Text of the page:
top of page
  • Ben Dickens

Who Can Challenge a Will?

In Western Australia there are specific categories of people who can challenge an estate. They are outlined in the Family Provision Act. In this article we run you through the broad categories and provide some anecdotes.

The children of the deceased can challenge a will. Interestingly but understandably, an infant child can challenge an estate even if they were born up to 10 months after the death of the testator. This allows for the duration of a pregnancy. More often though we see adult children as the main people challenging estates. The married or de facto spouse of the deceased may also challenge a will. These are the two most common scenarios we see.

Step-children, grand-children and even parents may also have standing to challenge a will in some circumstances. This can include where a step-parent had received an inheritance from their partner, and then die themselves, but their will leaves out their step-children. This sort of situation is becoming increasingly common as more people live in “blended families”. The law has been updated so that if the amount received by inheritance exceeds a prescribed amount, a step-child will have standing to challenge the will of their step-parent's estate. Sometimes it may be because someone is trying to give their own children an unfair advantage but oftentimes it’s merely because the respective wills were not properly drafted to take into account the circumstances of the blended family.

The opposite of this may be the case where an elderly couple are in a long term and committed second marriage. The couple may not have updated their wills and still have their adult children from a previous relationship as their only named beneficiaries in their will. If one of them dies and leaves their entire estate to their children, then this can cause financial ruin for the surviving partner. For example, we had a case where a couple in a “second marriage” had lived together for close to two decades. The wife was in her mid-70’s and the husband passed away in his 80’s. The wife has been caring for the husband who had been unwell for several years. The husband had not updated his will in many years and left his estate to his children (both in their 50’s). Unfortunately, this meant his wife in her 70’s was potentially looking at becoming homeless. We made an application to the Supreme Court and were able to secure the transfer the house to the wife meaning she had somewhere to live. His children still received a sizeable inheritance of the liquid assets (cash, shares etc).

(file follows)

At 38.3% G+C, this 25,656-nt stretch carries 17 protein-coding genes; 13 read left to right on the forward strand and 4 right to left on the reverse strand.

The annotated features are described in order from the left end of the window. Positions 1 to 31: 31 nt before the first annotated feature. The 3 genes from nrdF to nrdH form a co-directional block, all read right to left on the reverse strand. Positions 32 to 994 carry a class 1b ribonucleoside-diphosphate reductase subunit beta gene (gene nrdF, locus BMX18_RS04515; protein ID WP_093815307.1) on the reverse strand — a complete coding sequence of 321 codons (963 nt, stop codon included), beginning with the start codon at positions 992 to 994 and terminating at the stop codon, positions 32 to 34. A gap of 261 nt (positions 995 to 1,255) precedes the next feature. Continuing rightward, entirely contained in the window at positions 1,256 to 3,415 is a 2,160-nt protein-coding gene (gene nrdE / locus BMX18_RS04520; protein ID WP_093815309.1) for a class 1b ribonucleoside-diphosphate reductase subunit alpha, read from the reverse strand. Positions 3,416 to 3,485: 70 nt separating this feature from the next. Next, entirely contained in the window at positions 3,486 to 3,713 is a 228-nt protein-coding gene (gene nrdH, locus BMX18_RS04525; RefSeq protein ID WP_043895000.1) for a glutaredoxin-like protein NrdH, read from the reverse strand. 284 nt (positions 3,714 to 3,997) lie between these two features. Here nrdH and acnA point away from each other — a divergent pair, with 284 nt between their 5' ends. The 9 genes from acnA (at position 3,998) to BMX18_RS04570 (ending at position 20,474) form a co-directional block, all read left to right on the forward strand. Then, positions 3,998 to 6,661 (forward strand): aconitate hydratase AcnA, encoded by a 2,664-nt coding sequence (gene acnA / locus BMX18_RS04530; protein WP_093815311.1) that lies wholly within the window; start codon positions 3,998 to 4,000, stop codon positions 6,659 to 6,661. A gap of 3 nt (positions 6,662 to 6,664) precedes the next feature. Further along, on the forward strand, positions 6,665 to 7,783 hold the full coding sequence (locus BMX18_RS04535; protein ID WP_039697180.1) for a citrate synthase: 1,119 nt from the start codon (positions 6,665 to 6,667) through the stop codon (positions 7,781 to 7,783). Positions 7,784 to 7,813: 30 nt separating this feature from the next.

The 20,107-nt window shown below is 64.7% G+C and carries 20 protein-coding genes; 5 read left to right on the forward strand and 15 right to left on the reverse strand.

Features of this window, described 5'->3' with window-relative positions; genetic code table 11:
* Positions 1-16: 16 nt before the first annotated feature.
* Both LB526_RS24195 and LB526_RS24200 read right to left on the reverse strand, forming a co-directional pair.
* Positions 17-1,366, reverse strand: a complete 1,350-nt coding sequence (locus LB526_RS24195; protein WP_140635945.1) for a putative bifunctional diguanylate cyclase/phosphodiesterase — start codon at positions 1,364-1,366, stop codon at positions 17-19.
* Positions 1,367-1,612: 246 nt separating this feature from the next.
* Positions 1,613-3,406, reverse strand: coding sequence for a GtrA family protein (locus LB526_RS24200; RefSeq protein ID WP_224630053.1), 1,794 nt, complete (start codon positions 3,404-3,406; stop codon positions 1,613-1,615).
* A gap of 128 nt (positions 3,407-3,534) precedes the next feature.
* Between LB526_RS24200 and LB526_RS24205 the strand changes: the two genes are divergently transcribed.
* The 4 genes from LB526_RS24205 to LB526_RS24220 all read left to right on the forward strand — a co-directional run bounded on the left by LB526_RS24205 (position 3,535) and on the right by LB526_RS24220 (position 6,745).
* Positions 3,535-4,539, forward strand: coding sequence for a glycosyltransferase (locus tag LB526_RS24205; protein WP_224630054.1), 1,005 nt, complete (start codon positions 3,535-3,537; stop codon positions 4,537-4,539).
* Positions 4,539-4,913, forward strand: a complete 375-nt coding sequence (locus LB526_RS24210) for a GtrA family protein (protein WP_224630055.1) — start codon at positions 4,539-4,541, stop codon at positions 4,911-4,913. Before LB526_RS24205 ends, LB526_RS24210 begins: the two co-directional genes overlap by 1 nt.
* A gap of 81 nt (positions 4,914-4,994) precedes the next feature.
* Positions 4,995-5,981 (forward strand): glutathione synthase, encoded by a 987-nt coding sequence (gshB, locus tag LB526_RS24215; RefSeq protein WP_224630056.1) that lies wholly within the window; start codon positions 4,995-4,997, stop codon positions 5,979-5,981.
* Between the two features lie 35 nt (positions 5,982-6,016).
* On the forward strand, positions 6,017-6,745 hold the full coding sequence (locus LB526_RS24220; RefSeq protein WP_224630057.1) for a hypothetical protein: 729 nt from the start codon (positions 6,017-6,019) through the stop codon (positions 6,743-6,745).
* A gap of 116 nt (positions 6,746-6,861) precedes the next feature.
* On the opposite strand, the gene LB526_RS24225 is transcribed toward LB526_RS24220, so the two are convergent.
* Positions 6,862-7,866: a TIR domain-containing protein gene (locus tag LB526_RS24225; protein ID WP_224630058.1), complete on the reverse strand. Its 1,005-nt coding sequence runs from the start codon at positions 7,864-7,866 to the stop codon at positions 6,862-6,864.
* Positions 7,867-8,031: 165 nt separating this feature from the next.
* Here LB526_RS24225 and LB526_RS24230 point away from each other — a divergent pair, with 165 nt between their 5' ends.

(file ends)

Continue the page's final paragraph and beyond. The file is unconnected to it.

Although rare, grandchildren may also challenge an estate (usually with the help of a legal guardian) in circumstances where they were financially dependent on the deceased immediately prior to their death. They may also challenge in circumstances where their own parent died before their grandparent.

If someone dies without a will they are considered to have died “intestate”. This means that the shares given to the surviving family members of the deceased are divided up according to law dictated by the parliament. This may result in an unfair division of the estate assets. For example, an adult child may not have spoken to the deceased in 20 years but they will still be entitled to an even share of the estate if the deceased didn’t have a partner. Also, it may be that the share left to a particular beneficiary does not take into account their particular circumstances such as having a disability or being without any emergency money.

A challenge to a will must be applied for within 6 months of the grant of probate being made (probate is the process of certification of a will by the Supreme Court) or ‘letters of administration’ in the case of someone passing away without a will.

It should be said that merely having statutory standing to challenge a will does not say anything about the merits of such an application. The Court’s primary focus is whether a beneficiary has been adequately provided for. Whether you are defending or considering making a claim you should obtain specialised legal advice.

675 views0 comments


bottom of page